40% Orange Circle - Ups & Downs in the Life of a Tropical Wave
Close up view of our Cape Verde Tropical Wave that is being given 40% chances to develop by the NHC.
I want you to look carefully above at the long tail that this wave has developed over night.
Keep in mind the bigger picture from far away in outer space. It is barely a little red dot in a pocket of moisture off the coast of Africa... very far from the Antilles, PR, Haiti, Cuba, Florida, Miami, Savannah and the Carolinas.
And, note there is a lot of beautiful dark blue on that image above and the dark blue is dry air.
The good news for Invest 98L is that he is maintaining a center within the larger pocket of moisture. Sort of like that old poem.. "if you can keep your head when all about you..." To maintain that center and strong convection at the center is good for development. Also, the long tail going south down into the moist, tropical Atlantic is also good. It allows 98L to tap into necessary moisture that the dry area to it's north is depriving it of as it moves slowly to the west. Note it is moving slower than some of the models forecasted it to move and that to me is a busted forecast and therefore the end result of the model out put cannot be relied upon. Timing is everything. Moving slower is good news for it...if you believe that the fast forward speed of Chantal helped kill her off. His size is a plus, the bigger he is the more chances he has to survive vs a small system like Chantal. Takes them longer to build, but longer to die and often a new center of circulation can pop up and take over.
The problems 98L will have to deal with is water temperatures that will soon be too low to support any real development. If he stays low he may be able to maintain development longer. The models seem split on his moving more to the WNW though and that would take him into cooler waters where the air is still filled with Saharan Dust. It really takes a lot for a Cape Verde Wave at the end of July to maintain itself all the way across the ocean. If they develop too fast they turn WNW and NW into cooler water and die. If they don't develop before a certain point then...the chance of them dealing with the negatives down the road are slim.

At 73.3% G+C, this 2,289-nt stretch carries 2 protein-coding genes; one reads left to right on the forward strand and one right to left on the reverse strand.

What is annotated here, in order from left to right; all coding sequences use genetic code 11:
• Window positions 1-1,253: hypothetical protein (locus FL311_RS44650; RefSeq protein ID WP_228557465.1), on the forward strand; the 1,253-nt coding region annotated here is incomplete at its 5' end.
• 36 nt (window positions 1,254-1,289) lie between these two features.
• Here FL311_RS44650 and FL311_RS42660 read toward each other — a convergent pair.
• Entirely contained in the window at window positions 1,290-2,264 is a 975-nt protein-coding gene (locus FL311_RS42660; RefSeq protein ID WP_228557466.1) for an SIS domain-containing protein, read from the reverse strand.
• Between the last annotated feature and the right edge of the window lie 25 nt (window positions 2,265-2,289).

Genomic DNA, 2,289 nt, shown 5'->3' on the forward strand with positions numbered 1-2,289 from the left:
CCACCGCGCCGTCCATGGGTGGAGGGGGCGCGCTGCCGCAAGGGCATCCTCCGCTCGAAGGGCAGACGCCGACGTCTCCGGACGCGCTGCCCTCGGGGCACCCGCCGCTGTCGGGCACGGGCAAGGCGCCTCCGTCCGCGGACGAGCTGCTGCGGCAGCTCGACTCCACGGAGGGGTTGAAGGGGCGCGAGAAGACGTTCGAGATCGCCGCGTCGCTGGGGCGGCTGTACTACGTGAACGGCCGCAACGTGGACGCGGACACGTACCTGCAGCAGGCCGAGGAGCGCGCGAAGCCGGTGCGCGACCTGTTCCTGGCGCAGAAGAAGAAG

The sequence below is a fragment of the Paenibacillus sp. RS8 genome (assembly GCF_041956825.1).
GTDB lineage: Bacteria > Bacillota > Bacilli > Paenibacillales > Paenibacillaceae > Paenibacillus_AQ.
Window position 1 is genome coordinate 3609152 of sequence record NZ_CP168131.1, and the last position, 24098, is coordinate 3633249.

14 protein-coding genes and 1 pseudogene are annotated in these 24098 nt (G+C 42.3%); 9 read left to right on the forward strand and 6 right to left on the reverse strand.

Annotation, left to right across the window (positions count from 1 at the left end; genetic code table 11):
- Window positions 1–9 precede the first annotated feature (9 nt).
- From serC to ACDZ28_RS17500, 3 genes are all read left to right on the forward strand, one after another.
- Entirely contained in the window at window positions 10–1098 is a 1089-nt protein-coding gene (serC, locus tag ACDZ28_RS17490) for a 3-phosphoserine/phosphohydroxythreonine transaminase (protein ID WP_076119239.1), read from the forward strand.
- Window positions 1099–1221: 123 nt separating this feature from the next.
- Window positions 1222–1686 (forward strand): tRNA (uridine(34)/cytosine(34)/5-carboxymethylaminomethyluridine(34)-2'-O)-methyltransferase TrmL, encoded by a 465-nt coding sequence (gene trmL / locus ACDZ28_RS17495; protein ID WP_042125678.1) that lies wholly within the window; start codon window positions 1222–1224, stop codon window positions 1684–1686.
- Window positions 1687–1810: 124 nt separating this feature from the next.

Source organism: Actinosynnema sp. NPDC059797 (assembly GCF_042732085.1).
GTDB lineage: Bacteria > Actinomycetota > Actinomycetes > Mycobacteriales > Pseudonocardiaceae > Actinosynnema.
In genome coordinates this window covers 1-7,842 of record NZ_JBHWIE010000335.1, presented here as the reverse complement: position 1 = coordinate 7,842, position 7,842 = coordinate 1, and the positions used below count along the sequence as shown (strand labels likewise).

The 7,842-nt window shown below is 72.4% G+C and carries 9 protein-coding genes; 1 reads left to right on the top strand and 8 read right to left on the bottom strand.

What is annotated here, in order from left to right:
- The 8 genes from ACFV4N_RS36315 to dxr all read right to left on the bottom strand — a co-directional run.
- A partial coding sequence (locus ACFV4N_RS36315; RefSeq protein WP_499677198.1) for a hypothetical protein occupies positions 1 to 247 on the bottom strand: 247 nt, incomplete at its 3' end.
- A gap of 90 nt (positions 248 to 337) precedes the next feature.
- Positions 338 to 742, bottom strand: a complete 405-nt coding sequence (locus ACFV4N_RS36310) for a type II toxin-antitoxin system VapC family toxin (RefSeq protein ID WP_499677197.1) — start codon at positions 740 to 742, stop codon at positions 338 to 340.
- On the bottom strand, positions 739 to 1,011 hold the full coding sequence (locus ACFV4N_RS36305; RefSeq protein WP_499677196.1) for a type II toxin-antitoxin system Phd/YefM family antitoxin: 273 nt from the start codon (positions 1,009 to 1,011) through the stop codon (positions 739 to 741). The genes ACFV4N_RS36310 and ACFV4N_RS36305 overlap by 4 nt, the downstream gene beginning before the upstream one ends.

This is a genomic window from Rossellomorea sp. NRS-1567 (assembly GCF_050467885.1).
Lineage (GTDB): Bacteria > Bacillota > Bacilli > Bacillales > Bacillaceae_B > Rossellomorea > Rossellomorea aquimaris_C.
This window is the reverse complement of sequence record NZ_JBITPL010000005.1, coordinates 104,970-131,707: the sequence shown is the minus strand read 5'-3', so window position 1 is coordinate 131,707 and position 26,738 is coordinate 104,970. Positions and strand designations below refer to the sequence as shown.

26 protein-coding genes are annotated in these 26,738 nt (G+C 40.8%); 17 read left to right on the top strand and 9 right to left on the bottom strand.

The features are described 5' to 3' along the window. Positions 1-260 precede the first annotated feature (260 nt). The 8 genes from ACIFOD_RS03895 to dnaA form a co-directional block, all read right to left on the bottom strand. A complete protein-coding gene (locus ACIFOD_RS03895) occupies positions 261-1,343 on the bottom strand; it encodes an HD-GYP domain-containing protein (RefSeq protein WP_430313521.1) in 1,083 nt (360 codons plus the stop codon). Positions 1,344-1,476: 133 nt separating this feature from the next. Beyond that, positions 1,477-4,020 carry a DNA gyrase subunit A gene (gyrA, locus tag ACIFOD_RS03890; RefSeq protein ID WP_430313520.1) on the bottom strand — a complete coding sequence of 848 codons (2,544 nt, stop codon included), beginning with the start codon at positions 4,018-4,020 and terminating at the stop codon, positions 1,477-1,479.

Look closer at the picture from above. See all those little dots out in the ocean. Those are not the newest design pattern for fall fashions. They are signs of dry air and dust. Not good for our little swimmer trying to develop.
The NHC had it moving faster and developing faster and pulling more to the North than it's current track. Possibly a stronger storm would have gained more latitude and that is where the discrepancy comes in between what you saw in the models and what you get in real life.
Still has chances here highlighted in purple. Off the Coast of Carolina there is still an area though over night it seems the convection died out a bit. Keep watching. Looks more "frontal" than "tropical" to me.. off the coast. Time will tell.
Remember something with regard to track and saving that discussion for if and when this becomes Dorian.
You know how all those waves keep moving West, WNW and pass through or around PR and then Florida.. you know how all that cocaine is washing ashore on the beaches of South Florida this week? You know how all that Saharan Dust made sky fall over Miami? Hey, get one good weather day and every drug dealer in the tropics is out there trying to get his illegal produce to the market.. The storms follow the same pattern. Only real question is does it lift and go up the coast or slam ashore somewhere the way all that Square Grouper and the Love Sick Manatees been doing beaching themselves in South Florida?
Looking at the water vapor out there... you can see him moving slower than the dry diving air. Explain that? Well, I can but this would be way too long a post. Timing is everything... it might help him develop if he can keep his bubble of moisture around him in the fast moving currents of the Tropical Atlantic.
He's trying to hold on... and consolidate. Supposedly there are signs of a mid or low level circulation, but they have not found it closed off yet on the SW side ...so we wait and watch.
A great place to watch is www.spaghettimodels.com
It's like the dashboard of a really classy, classic car. It has all the things you need to look at .. yup, reminds me oddly of the dashboard of an old boyfriend's car. Especially at night it would light up with numbers and dials and all the information you needed. Many of my images here are from Mike's site and some from my vast array of favorite places.
Great site. A lot of great sites out there. Proud to be connected to it and use it all the time. First site I check in the morning, the last before I go to bed at night. Not that I don't use Drudge ... I just get him better on my Twitter Feed these days and oh well ... you know how much I love Twitter ;) Try and keep up and contact me there if you have any questions @BobbiStorm. Those are images I took while storm chasing at the beach in Miami. Just in case you wondered..
Great song to loop by. Saw her on TV this morning, she's good. Maggie Rose.
So the question is... is 98L looking better or not?
Note the big dark spot in the Eastern Atlantic dipping down and then moving west. Perhaps if our Invest moves slower than the big dark spot and gets some breathing room.. maybe.. just maybe we will have Dorian.
Ps...you can talk it up online at http://hurricanechat.com/ with other talkative tropical friends if you don't like Twitter.
Last thought... watch the diving trough. Note... diving black hole in the Atlantic... moving west... diving front moving SE across the US...somewhere those forces collide. Diving fronts are very good when there are tropical systems moving west bound... they suck those little tropical puppies in 1 -2 -3... landfall somewhere if the big Atlantic High Builds in and traps it below with no where to go but west or wnw or nw somewhere.